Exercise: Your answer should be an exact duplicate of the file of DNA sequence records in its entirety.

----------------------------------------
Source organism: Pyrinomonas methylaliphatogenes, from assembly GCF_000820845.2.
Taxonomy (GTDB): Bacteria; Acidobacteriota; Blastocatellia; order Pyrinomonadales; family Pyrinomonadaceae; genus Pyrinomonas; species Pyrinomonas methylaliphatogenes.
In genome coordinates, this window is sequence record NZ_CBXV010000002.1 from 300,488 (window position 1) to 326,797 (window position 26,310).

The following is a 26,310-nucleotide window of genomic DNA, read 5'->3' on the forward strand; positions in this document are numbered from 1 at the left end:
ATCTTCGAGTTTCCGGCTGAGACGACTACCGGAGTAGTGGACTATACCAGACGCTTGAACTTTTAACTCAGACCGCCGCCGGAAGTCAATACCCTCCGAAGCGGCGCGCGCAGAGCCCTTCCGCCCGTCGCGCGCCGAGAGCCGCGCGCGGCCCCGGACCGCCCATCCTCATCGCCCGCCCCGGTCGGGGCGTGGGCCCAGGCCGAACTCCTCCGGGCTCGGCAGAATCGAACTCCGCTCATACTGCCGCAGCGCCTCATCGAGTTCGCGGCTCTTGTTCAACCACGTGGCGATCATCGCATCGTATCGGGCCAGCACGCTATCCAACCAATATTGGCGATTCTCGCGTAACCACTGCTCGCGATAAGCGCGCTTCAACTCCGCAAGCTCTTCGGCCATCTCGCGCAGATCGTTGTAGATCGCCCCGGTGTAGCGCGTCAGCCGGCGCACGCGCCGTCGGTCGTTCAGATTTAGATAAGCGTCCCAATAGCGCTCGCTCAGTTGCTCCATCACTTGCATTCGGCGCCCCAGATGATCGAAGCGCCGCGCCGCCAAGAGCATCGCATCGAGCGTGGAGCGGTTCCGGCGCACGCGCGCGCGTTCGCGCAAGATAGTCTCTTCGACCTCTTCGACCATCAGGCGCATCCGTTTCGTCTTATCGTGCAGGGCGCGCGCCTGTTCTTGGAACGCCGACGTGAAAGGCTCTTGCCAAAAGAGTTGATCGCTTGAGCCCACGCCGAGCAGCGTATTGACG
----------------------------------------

Source organism: Pyrinomonas methylaliphatogenes, from assembly GCF_000820845.2.
Taxonomy (GTDB): Bacteria; Acidobacteriota; Blastocatellia; order Pyrinomonadales; family Pyrinomonadaceae; genus Pyrinomonas; species Pyrinomonas methylaliphatogenes.
In genome coordinates, this window is sequence record NZ_CBXV010000002.1 from 300,488 (window position 1) to 326,797 (window position 26,310).

The following is a 26,310-nucleotide window of genomic DNA, read 5'->3' on the forward strand; positions in this document are numbered from 1 at the left end:
ATCTTCGAGTTTCCGGCTGAGACGACTACCGGAGTAGTGGACTATACCAGACGCTTGAACTTTTAACTCAGACCGCCGCCGGAAGTCAATACCCTCCGAAGCGGCGCGCGCAGAGCCCTTCCGCCCGTCGCGCGCCGAGAGCCGCGCGCGGCCCCGGACCGCCCATCCTCATCGCCCGCCCCGGTCGGGGCGTGGGCCCAGGCCGAACTCCTCCGGGCTCGGCAGAATCGAACTCCGCTCATACTGCCGCAGCGCCTCATCGAGTTCGCGGCTCTTGTTCAACCACGTGGCGATCATCGCATCGTATCGGGCCAGCACGCTATCCAACCAATATTGGCGATTCTCGCGTAACCACTGCTCGCGATAAGCGCGCTTCAACTCCGCAAGCTCTTCGGCCATCTCGCGCAGATCGTTGTAGATCGCCCCGGTGTAGCGCGTCAGCCGGCGCACGCGCCGTCGGTCGTTCAGATTTAGATAAGCGTCCCAATAGCGCTCGCTCAGTTGCTCCATCACTTGCATTCGGCGCCCCAGATGATCGAAGCGCCGCGCCGCCAAGAGCATCGCATCGAGCGTGGAGCGGTTCCGGCGCACGCGCGCGCGTTCGCGCAAGATAGTCTCTTCGACCTCTTCGACCATCAGGCGCATCCGTTTCGTCTTATCGTGCAGGGCGCGCGCCTGTTCTTGGAACGCCGACGTGAAAGGCTCTTGCCAAAAGAGTTGATCGCTTGAGCCCACGCCGAGCAGCGTATTGACG